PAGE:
For the multivariate analyses subsets of variables were selected, according to the criteria described earlier. Consequently, Cox proportional hazards models were fit using the variables listed in Tables 2 and 3. Four variables were consistently associated with improved OS and PFS: ECOG PS of 0 or 1, absence of liver metastases at baseline, OR to current nivolumab treatment, and experiencing a treatment-limiting toxicity. Notably, although a history of smoking was associated with longer PFS and OS in univariate analyses, this did not remain statistically significant in multivariate analyses.

Table 2
Table 2 Impact of variables on overall survival. Median OS and hazard ratios for subgroups, calculated by univariate and multivariate regression analysis
Full table
Table 3
Table 3 Impact of variables on progression free survival. Median PFS and hazard ratios for subgroups, calculated by univariate and multivariate regression analysis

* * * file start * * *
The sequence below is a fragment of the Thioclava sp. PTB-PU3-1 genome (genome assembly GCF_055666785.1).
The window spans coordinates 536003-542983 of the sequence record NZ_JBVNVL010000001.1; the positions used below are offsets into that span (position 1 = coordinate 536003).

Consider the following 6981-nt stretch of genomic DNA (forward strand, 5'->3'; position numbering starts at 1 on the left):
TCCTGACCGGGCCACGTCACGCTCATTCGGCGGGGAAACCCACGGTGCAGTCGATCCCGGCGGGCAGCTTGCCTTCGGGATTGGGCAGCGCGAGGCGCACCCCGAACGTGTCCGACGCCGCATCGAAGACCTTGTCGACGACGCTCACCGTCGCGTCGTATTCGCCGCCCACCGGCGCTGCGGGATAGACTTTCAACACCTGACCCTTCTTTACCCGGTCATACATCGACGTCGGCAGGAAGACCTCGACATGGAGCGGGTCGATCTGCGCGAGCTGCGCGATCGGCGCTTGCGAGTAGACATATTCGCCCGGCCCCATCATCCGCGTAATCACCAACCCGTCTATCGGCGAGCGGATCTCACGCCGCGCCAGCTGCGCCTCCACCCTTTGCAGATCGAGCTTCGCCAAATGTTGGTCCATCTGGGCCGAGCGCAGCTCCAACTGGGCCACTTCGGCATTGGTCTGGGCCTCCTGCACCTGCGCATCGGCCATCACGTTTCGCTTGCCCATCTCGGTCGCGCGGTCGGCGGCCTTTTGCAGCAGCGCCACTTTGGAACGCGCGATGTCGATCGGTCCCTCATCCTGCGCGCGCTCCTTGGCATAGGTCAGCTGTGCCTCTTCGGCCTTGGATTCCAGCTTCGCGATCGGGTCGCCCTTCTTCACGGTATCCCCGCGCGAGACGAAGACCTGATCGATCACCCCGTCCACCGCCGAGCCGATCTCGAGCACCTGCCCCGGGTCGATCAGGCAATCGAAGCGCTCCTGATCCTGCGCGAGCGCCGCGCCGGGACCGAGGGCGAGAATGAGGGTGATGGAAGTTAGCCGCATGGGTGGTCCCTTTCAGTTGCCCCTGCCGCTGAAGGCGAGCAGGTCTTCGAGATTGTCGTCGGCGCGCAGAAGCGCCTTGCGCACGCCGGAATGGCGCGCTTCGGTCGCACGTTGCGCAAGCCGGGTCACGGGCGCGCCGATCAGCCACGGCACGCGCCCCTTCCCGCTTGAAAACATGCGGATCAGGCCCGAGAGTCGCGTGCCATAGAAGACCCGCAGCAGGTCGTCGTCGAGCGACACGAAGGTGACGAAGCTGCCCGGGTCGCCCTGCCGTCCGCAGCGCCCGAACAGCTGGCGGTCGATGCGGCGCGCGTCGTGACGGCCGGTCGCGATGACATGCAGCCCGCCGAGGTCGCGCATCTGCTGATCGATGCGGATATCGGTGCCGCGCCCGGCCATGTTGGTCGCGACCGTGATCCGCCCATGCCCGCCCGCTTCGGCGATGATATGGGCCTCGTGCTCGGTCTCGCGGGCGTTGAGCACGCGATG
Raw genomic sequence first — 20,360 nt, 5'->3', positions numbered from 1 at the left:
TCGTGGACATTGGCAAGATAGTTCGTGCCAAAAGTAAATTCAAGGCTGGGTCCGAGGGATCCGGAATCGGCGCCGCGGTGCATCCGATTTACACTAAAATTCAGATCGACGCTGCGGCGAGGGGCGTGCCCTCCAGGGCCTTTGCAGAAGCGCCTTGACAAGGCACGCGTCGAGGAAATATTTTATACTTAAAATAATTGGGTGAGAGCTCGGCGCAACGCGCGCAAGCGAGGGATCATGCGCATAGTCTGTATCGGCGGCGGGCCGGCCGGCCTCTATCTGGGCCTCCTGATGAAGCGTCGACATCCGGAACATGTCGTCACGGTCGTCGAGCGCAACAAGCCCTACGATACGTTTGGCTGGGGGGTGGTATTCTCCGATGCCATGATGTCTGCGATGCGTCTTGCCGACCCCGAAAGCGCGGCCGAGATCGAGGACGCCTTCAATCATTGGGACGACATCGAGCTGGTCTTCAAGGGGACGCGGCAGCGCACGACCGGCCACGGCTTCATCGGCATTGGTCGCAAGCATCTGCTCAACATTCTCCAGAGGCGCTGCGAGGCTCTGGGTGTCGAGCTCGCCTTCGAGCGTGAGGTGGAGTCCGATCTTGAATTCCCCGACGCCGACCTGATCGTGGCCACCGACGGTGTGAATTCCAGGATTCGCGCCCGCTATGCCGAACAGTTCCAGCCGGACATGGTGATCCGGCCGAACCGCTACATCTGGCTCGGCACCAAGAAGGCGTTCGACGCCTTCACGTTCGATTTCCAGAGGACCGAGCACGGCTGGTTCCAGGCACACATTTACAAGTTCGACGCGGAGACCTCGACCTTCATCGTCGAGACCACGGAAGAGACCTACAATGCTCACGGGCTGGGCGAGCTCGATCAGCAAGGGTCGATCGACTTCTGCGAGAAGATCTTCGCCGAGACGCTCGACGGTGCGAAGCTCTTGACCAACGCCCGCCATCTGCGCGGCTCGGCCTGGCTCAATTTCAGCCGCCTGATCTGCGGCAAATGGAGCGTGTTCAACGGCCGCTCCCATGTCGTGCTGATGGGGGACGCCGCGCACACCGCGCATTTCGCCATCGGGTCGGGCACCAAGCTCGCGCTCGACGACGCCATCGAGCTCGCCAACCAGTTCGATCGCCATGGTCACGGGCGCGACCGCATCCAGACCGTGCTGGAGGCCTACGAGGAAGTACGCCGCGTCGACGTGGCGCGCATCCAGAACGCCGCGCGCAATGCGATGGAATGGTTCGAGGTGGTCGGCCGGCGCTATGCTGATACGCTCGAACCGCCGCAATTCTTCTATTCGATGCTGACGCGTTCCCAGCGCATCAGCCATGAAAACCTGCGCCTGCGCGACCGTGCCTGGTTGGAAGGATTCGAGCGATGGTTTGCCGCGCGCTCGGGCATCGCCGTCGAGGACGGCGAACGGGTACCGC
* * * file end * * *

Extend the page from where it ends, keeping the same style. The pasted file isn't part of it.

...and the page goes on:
Full table

Response to nivolumab treatment had the strongest correlation with prolonged survival in our cohort. All partial or complete responses to treatment were seen in the first twelve months of treatment. Patients who responded to treatment had an estimated 76.4% overall survival rate after two years, in contrast to non-responders (2-year OS rate: 8.0%). OS rates after three years were 55.3% for responders and 5.5% for non-responders.

Further lines of treatment

Following progression after nivolumab 48 patients (19.4%) received further systemic treatment. In this group, 25 patients received subsequent chemotherapy: 11 had a partial response (PR, 44.0%), 8 had stable disease (SD, 32.0%), 1 had progressive disease (PD, 4.0%), and 5 had no reported response evaluation (20.0%).